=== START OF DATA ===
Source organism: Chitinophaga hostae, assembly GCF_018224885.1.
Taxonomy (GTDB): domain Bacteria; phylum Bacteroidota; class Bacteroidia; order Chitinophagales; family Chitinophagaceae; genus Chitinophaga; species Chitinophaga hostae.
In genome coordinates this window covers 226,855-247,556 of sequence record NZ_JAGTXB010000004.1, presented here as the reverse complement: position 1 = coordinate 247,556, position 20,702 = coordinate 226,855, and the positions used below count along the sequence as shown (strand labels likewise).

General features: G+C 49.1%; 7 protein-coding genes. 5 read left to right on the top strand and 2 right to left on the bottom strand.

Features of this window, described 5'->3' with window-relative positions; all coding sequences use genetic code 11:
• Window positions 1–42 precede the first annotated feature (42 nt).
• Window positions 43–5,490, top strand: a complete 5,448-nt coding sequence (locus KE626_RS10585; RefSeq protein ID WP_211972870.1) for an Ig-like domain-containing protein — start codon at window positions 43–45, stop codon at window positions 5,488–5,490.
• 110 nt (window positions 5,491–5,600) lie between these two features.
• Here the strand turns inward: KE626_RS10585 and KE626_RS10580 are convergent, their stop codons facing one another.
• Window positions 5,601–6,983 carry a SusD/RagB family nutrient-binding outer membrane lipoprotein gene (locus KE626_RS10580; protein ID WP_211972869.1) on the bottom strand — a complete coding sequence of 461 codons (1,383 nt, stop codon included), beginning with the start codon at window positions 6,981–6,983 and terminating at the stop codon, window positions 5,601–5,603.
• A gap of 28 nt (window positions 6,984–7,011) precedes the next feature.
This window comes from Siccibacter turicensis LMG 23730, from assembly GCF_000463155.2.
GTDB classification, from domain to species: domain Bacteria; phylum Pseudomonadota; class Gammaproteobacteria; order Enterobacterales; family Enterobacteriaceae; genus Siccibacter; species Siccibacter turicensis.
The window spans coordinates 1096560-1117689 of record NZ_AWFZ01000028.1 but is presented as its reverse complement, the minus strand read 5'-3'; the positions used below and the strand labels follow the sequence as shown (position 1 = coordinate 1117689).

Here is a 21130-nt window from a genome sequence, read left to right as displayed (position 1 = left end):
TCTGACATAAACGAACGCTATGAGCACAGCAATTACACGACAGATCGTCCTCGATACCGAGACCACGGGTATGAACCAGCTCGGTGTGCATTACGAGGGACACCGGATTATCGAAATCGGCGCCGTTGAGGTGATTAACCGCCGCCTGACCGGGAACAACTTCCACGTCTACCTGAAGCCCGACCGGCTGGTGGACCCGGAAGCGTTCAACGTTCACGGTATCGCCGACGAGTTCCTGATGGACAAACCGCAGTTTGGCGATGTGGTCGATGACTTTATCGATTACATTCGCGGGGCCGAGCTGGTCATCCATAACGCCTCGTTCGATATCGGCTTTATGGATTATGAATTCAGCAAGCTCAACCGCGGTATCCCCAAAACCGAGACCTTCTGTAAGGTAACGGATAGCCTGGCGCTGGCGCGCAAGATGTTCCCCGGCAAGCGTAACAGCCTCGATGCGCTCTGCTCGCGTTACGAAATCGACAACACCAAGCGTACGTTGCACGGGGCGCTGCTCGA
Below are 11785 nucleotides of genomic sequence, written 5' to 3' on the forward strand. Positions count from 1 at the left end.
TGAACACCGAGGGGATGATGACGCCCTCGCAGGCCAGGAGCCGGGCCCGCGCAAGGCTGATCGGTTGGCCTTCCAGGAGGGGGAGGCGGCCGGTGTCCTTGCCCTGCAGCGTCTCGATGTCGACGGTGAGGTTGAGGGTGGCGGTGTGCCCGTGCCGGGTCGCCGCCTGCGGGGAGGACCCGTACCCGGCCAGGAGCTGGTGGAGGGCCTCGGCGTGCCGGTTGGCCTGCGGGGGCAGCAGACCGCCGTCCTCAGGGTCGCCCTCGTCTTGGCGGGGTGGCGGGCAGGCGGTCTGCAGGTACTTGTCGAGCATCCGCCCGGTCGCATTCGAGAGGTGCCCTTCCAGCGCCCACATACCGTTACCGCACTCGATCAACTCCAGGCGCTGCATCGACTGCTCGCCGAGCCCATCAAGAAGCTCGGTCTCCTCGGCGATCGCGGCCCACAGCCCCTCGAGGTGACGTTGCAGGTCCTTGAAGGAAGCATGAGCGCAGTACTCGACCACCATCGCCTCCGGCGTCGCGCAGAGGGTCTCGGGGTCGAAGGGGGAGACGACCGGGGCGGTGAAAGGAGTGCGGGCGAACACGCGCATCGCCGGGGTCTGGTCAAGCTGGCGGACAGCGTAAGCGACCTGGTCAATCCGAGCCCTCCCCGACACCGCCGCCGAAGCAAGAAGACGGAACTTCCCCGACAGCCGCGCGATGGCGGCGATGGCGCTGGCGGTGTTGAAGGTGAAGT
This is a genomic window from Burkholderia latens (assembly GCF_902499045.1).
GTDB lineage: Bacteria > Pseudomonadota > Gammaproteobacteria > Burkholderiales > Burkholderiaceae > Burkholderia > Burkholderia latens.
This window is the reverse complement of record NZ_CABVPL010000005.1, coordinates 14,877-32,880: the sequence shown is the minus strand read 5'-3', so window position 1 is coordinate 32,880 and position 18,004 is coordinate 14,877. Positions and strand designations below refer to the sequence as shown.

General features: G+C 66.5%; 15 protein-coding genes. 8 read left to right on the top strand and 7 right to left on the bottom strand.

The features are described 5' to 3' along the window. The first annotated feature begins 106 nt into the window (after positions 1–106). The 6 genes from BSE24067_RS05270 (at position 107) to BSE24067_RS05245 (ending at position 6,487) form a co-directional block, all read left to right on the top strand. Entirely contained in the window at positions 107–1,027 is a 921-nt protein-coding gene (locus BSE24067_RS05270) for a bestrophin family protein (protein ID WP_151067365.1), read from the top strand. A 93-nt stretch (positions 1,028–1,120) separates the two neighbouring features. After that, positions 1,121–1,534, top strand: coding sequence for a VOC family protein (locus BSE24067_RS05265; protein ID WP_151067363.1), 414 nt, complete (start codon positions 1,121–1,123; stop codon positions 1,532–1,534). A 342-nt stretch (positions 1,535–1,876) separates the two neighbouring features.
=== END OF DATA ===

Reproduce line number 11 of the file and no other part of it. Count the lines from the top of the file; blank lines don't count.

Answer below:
• A gap of 28 nt (window positions 6,984–7,011) precedes the next feature.